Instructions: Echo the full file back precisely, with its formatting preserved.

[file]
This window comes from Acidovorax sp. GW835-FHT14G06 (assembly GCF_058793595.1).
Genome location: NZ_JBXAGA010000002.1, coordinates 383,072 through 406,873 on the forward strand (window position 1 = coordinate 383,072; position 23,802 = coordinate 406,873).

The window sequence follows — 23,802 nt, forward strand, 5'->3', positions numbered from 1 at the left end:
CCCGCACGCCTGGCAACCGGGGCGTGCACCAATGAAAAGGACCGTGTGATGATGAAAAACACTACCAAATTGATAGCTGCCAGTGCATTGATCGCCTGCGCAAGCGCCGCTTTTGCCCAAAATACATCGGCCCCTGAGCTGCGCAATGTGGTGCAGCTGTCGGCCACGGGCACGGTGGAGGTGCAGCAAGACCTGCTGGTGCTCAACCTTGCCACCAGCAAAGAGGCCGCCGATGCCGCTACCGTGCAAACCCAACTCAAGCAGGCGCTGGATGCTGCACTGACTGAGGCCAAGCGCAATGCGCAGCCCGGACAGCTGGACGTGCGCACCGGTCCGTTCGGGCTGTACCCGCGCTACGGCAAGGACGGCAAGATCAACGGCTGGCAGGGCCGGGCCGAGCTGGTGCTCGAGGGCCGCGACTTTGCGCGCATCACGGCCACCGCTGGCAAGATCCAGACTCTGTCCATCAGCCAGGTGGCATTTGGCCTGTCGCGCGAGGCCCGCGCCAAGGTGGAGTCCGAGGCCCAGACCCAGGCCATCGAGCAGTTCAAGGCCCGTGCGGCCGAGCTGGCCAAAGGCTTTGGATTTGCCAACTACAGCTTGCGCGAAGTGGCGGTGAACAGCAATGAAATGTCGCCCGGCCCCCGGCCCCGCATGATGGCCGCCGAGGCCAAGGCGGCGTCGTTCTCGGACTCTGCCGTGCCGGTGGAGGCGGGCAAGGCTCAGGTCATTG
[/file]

This window comes from Acidovorax sp. GW835-FHT14G06 (assembly GCF_058793595.1).
Genome location: NZ_JBXAGA010000002.1, coordinates 383,072 through 406,873 on the forward strand (window position 1 = coordinate 383,072; position 23,802 = coordinate 406,873).

The window sequence follows — 23,802 nt, forward strand, 5'->3', positions numbered from 1 at the left end:
CCCGCACGCCTGGCAACCGGGGCGTGCACCAATGAAAAGGACCGTGTGATGATGAAAAACACTACCAAATTGATAGCTGCCAGTGCATTGATCGCCTGCGCAAGCGCCGCTTTTGCCCAAAATACATCGGCCCCTGAGCTGCGCAATGTGGTGCAGCTGTCGGCCACGGGCACGGTGGAGGTGCAGCAAGACCTGCTGGTGCTCAACCTTGCCACCAGCAAAGAGGCCGCCGATGCCGCTACCGTGCAAACCCAACTCAAGCAGGCGCTGGATGCTGCACTGACTGAGGCCAAGCGCAATGCGCAGCCCGGACAGCTGGACGTGCGCACCGGTCCGTTCGGGCTGTACCCGCGCTACGGCAAGGACGGCAAGATCAACGGCTGGCAGGGCCGGGCCGAGCTGGTGCTCGAGGGCCGCGACTTTGCGCGCATCACGGCCACCGCTGGCAAGATCCAGACTCTGTCCATCAGCCAGGTGGCATTTGGCCTGTCGCGCGAGGCCCGCGCCAAGGTGGAGTCCGAGGCCCAGACCCAGGCCATCGAGCAGTTCAAGGCCCGTGCGGCCGAGCTGGCCAAAGGCTTTGGATTTGCCAACTACAGCTTGCGCGAAGTGGCGGTGAACAGCAATGAAATGTCGCCCGGCCCCCGGCCCCGCATGATGGCCGCCGAGGCCAAGGCGGCGTCGTTCTCGGACTCTGCCGTGCCGGTGGAGGCGGGCAAGGCTCAGGTCATTG